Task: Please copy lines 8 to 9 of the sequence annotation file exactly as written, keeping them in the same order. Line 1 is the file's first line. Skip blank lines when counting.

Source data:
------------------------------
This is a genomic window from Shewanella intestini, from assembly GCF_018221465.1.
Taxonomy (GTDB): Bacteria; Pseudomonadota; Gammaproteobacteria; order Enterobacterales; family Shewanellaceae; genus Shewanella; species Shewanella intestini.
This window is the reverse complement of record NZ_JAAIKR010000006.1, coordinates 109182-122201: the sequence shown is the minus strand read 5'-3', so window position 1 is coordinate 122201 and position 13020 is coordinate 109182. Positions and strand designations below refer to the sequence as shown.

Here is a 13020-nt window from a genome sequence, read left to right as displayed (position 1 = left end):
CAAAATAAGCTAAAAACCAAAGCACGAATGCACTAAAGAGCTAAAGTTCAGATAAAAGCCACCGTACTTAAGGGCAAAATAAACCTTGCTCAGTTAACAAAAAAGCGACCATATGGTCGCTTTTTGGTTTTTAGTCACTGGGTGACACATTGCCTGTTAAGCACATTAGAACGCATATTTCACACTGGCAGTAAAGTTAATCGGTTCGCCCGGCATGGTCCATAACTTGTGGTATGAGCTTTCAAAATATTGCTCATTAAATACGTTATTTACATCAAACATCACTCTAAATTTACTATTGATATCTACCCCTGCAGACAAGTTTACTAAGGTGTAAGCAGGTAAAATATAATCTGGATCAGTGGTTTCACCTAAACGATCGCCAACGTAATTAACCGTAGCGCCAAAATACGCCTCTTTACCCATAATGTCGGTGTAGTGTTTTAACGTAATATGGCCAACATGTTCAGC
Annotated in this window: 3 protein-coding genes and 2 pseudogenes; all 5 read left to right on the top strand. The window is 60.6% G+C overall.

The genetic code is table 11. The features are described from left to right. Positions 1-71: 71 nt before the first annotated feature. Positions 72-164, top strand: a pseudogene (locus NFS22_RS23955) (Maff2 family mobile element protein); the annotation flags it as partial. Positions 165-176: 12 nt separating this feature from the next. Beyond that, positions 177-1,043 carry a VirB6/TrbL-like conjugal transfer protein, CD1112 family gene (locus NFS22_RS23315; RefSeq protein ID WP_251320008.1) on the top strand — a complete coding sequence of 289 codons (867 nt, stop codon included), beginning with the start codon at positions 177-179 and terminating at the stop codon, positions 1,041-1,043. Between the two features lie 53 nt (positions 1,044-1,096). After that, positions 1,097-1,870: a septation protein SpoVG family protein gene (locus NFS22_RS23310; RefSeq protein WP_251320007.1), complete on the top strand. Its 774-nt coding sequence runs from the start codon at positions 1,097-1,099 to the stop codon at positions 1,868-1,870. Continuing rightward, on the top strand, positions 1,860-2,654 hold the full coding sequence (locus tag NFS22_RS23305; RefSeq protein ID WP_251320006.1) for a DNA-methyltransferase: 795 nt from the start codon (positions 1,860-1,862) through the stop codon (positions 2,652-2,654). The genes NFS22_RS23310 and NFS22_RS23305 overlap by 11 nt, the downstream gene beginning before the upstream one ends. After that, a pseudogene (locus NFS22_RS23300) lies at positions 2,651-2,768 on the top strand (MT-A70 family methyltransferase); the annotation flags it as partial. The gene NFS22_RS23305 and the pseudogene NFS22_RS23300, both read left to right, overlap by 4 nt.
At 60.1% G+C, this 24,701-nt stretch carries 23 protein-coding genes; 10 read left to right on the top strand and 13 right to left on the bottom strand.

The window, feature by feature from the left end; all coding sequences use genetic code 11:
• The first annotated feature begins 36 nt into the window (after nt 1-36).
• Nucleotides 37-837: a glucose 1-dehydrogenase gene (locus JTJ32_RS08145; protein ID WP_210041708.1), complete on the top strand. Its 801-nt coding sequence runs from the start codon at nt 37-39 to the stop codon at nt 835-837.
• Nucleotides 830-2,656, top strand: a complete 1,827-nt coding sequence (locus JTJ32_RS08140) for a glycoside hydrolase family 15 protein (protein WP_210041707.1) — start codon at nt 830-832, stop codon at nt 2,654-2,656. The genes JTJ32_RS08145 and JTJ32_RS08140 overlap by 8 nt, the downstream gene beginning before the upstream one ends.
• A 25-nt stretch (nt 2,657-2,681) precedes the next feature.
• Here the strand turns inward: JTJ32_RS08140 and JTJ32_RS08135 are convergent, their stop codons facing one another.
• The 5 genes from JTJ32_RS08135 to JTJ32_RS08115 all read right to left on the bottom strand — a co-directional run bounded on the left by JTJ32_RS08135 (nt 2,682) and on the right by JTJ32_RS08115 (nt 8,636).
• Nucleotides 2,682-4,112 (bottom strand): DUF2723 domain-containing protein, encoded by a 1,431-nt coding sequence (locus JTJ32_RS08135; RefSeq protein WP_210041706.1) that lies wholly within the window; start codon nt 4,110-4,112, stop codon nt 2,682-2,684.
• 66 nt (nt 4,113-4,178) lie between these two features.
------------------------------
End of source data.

At 60.1% G+C, this 24,701-nt stretch carries 23 protein-coding genes; 10 read left to right on the top strand and 13 right to left on the bottom strand.

The window, feature by feature from the left end; all coding sequences use genetic code 11: